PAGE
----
Few hours after I took them, the pain gradually increased and it got worse. When they say it’s a bit worse then period cramps, don’t believe that, it’s a lot worse. Truthfully, it felt like labour-in-full-swing pain. Even though I was in agony and on very strong painkillers, I was glad it hurts so much, because it numbed my mental pain. Physically I felt better in the evening and then the next morning, but in the afternoon the pain started again. It was so awful I almost passed out.

Gradually, even though I was weak, I was recovering physically. Mentally, I was ok one minute, the next I was falling apart and sobbing.

It was the smallest things that made and still make me cry – watching Adam do something really sweet like giving his daddy a kiss and a cuddle, coming across a picture of me from my previous pregnancy with Adam, finding his first clothes… constantly going back to the day when I found out I was pregnant again, remembering how happy we were. Going back to the evenings when we would sit on the bed after Adam fell asleep, joking that if our next baby is the same as Adam (so crazy and full of energy), we’ll probably never sleep again. All these happy memories made me hurt even more.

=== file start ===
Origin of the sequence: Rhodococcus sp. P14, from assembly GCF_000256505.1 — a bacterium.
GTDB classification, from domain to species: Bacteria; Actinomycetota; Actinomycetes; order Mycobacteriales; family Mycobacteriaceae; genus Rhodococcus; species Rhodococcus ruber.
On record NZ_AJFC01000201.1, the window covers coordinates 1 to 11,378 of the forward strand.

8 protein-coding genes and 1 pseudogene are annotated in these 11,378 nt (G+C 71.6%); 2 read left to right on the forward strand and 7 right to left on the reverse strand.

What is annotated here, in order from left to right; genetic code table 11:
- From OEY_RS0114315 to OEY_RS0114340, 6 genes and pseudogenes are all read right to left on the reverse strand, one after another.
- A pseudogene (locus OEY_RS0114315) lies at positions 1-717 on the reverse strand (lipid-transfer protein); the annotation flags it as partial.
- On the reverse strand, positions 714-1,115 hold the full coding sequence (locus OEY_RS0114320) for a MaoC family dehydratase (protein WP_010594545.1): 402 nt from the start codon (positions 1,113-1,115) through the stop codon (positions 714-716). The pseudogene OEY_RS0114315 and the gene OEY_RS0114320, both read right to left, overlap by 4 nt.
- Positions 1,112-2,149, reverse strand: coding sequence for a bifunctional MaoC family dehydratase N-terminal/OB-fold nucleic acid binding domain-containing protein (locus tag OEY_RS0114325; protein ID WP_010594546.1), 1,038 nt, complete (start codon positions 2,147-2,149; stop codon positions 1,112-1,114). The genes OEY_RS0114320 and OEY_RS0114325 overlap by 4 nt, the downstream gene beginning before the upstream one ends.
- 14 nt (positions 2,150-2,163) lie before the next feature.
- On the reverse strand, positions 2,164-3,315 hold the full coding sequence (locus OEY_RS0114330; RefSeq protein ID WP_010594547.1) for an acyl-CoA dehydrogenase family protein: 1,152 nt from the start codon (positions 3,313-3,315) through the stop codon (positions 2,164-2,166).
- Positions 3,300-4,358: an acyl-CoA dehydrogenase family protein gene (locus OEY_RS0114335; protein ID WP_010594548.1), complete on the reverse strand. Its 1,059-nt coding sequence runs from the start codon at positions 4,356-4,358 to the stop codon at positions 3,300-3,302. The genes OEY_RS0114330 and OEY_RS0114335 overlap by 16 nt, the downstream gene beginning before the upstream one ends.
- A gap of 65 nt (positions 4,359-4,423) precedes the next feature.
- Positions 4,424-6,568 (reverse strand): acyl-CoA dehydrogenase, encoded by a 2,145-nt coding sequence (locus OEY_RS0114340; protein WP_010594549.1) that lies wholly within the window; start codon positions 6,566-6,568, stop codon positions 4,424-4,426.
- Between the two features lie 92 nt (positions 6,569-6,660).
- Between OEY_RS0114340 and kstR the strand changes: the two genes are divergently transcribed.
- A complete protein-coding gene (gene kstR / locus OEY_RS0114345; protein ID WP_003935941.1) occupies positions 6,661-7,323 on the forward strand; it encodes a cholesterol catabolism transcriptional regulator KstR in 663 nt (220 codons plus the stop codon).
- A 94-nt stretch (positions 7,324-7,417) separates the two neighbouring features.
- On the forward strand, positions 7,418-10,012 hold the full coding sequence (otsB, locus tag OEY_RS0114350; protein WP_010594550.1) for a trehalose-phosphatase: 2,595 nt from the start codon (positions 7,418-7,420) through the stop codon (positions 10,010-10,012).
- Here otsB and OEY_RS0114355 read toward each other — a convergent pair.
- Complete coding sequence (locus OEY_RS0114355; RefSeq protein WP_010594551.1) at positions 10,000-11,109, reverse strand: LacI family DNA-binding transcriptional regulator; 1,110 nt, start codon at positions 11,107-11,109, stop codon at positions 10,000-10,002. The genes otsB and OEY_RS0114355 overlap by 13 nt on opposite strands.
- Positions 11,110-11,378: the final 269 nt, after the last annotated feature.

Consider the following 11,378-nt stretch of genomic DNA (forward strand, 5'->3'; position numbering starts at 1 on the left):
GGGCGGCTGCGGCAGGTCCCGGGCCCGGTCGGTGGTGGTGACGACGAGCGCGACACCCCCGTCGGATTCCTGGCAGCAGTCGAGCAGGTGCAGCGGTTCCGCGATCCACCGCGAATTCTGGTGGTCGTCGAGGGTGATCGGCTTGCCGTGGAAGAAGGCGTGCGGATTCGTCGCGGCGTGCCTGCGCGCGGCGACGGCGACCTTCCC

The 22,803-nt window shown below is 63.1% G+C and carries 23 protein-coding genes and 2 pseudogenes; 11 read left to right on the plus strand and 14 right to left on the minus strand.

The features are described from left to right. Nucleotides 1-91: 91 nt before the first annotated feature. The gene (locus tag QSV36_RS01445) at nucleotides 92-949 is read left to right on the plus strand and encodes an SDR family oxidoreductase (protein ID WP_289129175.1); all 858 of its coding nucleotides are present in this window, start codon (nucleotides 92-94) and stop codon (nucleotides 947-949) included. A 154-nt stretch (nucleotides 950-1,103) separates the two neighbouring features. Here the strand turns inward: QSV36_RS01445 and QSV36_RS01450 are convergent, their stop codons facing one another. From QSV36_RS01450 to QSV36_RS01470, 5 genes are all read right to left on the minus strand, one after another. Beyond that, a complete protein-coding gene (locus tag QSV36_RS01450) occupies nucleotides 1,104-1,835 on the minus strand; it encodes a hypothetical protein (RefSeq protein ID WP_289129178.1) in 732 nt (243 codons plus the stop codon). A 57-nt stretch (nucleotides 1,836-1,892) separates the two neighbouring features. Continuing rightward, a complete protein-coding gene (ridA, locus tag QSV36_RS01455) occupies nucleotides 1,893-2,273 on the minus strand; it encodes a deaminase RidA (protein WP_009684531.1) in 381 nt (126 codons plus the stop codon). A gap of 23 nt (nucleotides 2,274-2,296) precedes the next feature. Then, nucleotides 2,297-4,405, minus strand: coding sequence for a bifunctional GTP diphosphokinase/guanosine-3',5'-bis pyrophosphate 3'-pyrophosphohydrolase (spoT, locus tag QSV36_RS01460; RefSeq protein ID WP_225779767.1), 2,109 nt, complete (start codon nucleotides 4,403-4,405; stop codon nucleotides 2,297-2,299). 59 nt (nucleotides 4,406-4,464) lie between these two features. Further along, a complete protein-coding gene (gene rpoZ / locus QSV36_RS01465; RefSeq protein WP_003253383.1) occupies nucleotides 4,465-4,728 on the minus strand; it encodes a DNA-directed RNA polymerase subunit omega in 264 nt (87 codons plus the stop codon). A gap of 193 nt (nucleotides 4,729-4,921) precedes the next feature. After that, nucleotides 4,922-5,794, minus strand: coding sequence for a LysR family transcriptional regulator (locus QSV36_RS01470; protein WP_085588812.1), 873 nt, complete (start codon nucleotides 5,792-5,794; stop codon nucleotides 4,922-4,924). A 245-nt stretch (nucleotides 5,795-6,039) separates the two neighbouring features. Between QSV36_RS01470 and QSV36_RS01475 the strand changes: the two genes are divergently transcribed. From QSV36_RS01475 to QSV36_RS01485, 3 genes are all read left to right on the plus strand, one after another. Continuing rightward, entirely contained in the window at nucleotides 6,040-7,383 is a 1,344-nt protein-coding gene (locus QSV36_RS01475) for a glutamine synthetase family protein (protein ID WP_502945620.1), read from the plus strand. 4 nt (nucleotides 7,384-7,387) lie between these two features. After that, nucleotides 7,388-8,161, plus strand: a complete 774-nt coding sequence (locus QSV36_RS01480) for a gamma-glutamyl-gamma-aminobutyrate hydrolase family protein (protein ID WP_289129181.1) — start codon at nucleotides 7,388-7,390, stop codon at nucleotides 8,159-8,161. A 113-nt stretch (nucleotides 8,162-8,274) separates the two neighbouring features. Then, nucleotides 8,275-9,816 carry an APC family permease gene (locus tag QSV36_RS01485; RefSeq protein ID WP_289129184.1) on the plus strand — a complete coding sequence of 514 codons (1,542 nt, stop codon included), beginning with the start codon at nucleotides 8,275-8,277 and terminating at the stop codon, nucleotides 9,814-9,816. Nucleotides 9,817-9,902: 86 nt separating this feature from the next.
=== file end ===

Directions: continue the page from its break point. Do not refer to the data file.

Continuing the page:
The thing that kept me going was the support from my amazing husband and our cheeky little monkey. His happiness and laughter was the only thing that made me smile at the beginning… We all healed one day at a time.

I wanted to express thanks to our amazing family and friends, for their support and for saying we’re here if you need us.

It took me a while to bring myself up to writing this very personal post, but deep down I knew I had to do this, because our baby deserves to be remembered. I would normally bury it deep down, afraid what others might think. But even if it helps one woman, one couple find a bit of comfort in this extremely difficult time, it’s worth it. Just know you’re not alone.

This is for you my little angel, I just want you to know how loved you are by me, by daddy and by your big brother. We will always love you and we’ll think of you every day.